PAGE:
Is the Chemotherapy Working?
Chemotherapy is given in cycles. A treatment period is followed by a period of rest to give the body time to recover and build healthy new cells. Most cycles are two or three weeks long. For example, you may get chemo the first two weeks and then have a week off, making it a three-week cycle that starts again after your rest period. Depending on the drugs that are used, your total treatment schedule may take three to six months.
Your treatment team will do certain tests to check how well the chemotherapy is working. They may refer to this as “re-staging.” These tests may include physical exams, blood tests, x-rays, scans, and bone marrow biopsies.
How your body responds to treatment will determine how many cycles you’ll need. Your oncologist will explain the test results and what they show about your health. Discuss with them about happens next if tests show the chemotherapy isn’t working. Often, different treatment drugs will be used and another cycle of chemotherapy will be started.
Clinical Trials: Are they right for you?
While talking with your treatment team about your treatment, you may learn of a clinical trial being done for your type of cancer. Clinical trials are research studies that use patient volunteers to examine a new treatment or procedure.
If you think you may want to be part of a clinical trial, ask your oncologist if there’s one at your treatment center. You can also research open clinical trials online. Be aware that aren’t available for everyone. Every trial has guidelines for who can join. These guidelines are called “eligibility criteria” and include your type of cancer, age, medical history, and your current health. If you are a candidate for a clinical trial, you will likely meet with a clinical trial coordinator or a research nurse and review a detailed consent.
Even if you do qualify, you may not be given the new treatment being studied. Patients are divided into groups by chance. This process is known as being “randomized.” One group receives the new treatment and the other group receives the standard treatment being used today. The doctors involved with the trial then compare how each group’s cancer responds to their treatment.
Joining a clinical trial has several benefits. You may have access to a promising, new cancer therapy. You may also help others with cancer. But clinical trials also have risks. The new treatment being studied may not help your condition. Being part of a trial can also require extra doctor visits, lab tests, and imaging tests. Check to see what medical expenses are included with the trial and whether the trial sponsor or your health plan will cover them.
Paying for Chemotherapy
Cancer treatment is costly. According to a , breast cancer care in the U.S. topped $16.5 billion in 2010 alone, and expenses have steadily increased since then. NCI also reported that breast cancer patients pay an average of about $23,000 a year for treatment. Even with health insurance, patients’ deductibles, co-pays, prescriptions, and other expenses can quickly add up.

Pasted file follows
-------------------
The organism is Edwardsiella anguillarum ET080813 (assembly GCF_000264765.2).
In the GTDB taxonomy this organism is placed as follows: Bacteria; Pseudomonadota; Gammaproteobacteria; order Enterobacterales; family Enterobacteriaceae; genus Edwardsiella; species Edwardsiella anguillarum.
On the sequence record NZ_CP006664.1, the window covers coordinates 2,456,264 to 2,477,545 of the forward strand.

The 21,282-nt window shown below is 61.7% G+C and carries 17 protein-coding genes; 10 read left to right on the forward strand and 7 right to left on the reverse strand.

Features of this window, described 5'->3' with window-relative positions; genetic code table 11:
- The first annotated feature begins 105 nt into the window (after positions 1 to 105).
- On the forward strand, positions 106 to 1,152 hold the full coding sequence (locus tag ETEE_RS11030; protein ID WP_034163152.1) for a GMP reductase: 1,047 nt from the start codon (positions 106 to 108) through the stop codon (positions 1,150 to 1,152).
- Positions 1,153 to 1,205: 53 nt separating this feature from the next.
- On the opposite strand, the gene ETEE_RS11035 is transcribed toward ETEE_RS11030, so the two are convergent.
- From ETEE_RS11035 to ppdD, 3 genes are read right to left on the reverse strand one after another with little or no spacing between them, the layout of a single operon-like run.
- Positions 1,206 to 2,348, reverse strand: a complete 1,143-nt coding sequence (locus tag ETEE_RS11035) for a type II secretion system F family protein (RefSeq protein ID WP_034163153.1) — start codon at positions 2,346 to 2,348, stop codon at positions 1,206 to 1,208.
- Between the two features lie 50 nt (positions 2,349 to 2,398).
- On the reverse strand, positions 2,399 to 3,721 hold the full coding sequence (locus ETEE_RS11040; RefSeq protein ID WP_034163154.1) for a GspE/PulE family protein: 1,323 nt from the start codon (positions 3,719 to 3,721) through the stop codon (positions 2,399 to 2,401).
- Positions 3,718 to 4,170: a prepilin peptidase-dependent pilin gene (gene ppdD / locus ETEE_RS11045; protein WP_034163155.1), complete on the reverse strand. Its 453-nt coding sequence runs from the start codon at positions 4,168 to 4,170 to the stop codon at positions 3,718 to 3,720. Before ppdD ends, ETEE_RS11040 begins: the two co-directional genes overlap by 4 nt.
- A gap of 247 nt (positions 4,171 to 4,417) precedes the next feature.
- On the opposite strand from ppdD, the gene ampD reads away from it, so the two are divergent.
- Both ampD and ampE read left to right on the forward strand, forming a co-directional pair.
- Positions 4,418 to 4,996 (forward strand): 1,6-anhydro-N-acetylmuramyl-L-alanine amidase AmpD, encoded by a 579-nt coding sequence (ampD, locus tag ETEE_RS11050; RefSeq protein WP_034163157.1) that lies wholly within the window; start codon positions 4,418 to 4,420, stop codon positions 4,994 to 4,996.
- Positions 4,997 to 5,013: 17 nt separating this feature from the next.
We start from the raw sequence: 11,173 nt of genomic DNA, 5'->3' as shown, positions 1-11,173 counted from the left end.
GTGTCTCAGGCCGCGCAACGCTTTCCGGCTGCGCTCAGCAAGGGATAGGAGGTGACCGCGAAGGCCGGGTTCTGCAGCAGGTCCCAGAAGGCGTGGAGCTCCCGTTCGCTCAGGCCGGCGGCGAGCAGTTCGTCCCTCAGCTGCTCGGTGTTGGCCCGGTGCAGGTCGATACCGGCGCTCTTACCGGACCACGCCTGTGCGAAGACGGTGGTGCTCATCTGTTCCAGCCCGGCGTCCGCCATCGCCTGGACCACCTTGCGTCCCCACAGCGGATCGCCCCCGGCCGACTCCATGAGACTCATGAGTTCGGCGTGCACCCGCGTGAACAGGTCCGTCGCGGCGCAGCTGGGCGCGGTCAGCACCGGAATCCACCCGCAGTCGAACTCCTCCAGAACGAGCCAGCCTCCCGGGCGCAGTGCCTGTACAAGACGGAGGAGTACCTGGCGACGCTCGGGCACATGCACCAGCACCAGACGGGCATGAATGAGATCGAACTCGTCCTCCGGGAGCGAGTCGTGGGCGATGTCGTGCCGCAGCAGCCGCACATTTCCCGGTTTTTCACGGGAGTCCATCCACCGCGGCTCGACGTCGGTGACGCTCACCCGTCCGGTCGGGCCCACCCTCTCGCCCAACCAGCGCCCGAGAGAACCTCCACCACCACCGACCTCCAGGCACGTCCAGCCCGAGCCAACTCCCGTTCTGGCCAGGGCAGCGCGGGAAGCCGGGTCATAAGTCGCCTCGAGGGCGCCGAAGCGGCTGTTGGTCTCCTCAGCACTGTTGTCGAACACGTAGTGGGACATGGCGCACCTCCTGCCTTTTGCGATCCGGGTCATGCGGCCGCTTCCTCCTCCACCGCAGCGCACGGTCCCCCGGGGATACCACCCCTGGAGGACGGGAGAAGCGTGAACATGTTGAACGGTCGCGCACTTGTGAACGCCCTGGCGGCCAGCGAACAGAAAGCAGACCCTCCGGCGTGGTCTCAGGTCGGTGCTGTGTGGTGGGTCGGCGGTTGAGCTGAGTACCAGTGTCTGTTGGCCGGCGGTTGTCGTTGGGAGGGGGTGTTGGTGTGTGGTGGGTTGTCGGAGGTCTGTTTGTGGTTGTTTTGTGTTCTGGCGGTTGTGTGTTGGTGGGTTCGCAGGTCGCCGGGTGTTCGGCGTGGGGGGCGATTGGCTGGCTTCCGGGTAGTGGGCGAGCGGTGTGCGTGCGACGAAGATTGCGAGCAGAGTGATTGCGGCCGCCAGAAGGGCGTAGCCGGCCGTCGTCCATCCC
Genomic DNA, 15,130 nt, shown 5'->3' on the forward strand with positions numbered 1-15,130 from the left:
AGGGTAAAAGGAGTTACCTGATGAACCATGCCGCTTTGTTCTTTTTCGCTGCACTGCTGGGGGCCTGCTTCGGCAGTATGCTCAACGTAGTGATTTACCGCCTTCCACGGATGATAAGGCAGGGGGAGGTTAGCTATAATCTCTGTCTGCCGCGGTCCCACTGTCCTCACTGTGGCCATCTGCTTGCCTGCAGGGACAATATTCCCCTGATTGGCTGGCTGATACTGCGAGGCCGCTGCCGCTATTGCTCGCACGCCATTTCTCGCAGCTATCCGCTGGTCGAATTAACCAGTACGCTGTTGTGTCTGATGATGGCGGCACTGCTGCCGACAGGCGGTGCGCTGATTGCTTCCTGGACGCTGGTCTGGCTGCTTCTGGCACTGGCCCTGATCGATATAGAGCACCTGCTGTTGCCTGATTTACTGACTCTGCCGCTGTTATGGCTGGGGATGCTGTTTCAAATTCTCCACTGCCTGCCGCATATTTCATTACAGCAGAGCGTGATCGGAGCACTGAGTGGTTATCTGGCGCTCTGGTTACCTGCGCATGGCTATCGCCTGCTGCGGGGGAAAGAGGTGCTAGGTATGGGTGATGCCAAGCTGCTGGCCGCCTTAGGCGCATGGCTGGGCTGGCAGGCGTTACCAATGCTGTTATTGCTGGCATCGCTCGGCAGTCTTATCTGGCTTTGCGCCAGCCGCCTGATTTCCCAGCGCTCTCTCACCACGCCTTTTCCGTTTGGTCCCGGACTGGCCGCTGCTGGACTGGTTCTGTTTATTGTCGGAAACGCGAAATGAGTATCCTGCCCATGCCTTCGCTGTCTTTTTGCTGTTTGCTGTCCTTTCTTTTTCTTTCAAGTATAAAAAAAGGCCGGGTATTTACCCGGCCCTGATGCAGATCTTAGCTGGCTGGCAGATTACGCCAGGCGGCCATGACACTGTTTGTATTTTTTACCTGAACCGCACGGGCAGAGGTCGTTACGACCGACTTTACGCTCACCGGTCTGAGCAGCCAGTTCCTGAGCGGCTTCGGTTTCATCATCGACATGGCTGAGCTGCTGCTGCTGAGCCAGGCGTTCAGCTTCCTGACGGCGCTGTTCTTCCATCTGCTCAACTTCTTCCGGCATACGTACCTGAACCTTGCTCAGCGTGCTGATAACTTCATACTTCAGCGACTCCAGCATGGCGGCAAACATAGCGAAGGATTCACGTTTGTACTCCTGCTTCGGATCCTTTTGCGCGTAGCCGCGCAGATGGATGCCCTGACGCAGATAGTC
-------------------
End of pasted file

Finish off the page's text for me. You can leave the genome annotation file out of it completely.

Facing these financial costs can be stressful and even frightening for families. But there may be ways to lower the cost of your care. Talk to your healthcare team about how much your treatment is going to cost. Your healthcare facility may offer a financial counselor that can discuss specific treatment costs and financial responsibilities. Your oncology social worker can help you plan a budget, understand your health insurance coverage, and find additional financial support from other organizations. Financial aid is also available for patients without health coverage.
Several cancer organizations offer patients and their families resources for affording the costs of treatment and additional care. The , for example, provides an online resource that lists ways to manage the expenses of medication, transportation, lodging costs away from home, and additional care.
Some of these resources include:
- Private health insurance. The Affordable Care Act requires that all health plans sold in the new insurance marketplace cover the costs of cancer screening, treatment, and follow-up care. But health insurance plans vary on how much they pay for medical services and prescription medications. Contact your plans Member Services department to find out what’s covered and to get help calculating your monthly out-of-pocket costs.
- Pharmaceutical companies. Many drug companies offer support to help patients manage the cost of their cancer prescriptions. Check the website of the drug’s maker to see if a patient drug assistance program is available. Each company has its own set of requirements for who qualifies for help.
- Medicare and Medicaid. Eligibility for these government health programs is different for each state. Contact your state office to see if you qualify.
- . The National Council on the Aging connects patients 55 or older with programs that help pay for medicine, health care, and other needs.
- Road To Recovery. The American Cancer Society’s program coordinates a network of volunteers who provide transportation for cancer patients who need a ride to treatment.
Remember, the members of your healthcare team are your partners to help face any challenges during and after treatment. Whether your needs are physical, emotional, or financial, you’re not alone.